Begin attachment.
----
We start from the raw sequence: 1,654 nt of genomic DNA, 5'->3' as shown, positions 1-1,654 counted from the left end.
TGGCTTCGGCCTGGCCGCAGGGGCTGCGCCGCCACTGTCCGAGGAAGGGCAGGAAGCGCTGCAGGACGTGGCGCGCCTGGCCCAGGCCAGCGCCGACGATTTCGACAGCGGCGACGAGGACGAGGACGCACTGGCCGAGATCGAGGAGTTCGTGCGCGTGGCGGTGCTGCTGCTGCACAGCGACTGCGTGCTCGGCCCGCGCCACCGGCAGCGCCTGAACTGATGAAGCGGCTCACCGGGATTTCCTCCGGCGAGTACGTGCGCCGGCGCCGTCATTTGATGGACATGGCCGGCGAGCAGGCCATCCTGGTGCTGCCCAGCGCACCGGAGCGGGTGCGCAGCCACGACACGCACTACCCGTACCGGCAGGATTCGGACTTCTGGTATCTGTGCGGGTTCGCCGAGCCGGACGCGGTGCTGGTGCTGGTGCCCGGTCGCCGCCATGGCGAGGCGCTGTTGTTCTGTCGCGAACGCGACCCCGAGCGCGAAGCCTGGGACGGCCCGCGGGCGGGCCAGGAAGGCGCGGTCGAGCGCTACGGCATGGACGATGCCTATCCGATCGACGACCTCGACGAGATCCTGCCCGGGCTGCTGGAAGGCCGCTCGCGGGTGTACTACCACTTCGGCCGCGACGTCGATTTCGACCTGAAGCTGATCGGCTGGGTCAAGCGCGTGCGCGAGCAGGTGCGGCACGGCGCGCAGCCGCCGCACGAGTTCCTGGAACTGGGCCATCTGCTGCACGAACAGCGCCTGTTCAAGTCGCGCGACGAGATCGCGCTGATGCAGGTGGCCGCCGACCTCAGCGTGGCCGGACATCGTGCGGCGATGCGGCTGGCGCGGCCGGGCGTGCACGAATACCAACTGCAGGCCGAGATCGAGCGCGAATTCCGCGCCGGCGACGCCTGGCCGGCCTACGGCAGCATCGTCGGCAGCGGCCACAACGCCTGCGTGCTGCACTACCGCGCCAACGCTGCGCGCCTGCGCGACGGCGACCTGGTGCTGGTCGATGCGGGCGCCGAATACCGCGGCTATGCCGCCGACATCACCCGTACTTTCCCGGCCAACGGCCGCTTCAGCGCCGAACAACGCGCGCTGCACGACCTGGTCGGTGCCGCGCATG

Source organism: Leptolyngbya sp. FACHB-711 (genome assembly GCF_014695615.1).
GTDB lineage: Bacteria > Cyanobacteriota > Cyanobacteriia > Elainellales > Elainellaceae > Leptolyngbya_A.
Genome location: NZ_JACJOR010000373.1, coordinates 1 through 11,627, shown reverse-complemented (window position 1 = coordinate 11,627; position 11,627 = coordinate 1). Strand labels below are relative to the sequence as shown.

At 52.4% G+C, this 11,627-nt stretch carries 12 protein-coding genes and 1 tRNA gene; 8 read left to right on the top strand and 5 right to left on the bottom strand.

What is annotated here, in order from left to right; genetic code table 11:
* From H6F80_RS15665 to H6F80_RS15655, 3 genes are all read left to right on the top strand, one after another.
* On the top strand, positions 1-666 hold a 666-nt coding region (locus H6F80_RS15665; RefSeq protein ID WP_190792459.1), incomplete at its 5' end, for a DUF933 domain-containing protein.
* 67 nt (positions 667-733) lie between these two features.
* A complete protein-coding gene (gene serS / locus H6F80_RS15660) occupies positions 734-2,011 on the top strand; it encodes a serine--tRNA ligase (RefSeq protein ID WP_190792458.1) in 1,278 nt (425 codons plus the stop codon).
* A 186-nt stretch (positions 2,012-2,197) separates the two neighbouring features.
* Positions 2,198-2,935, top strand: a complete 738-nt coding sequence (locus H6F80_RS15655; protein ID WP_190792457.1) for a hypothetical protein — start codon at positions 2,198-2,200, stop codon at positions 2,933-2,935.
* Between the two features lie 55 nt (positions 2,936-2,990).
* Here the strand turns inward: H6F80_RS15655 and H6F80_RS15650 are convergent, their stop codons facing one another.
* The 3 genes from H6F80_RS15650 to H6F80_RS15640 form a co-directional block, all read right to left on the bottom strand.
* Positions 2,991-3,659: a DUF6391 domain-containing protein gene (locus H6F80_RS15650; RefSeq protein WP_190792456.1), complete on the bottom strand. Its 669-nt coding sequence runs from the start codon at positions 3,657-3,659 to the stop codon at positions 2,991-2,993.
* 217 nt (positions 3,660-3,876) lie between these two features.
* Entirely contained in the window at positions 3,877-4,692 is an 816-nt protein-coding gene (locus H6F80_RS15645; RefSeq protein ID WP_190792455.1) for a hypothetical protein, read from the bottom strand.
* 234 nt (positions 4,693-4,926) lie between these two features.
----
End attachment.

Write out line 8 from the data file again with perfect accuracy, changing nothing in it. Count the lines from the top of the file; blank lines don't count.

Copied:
* From H6F80_RS15665 to H6F80_RS15655, 3 genes are all read left to right on the top strand, one after another.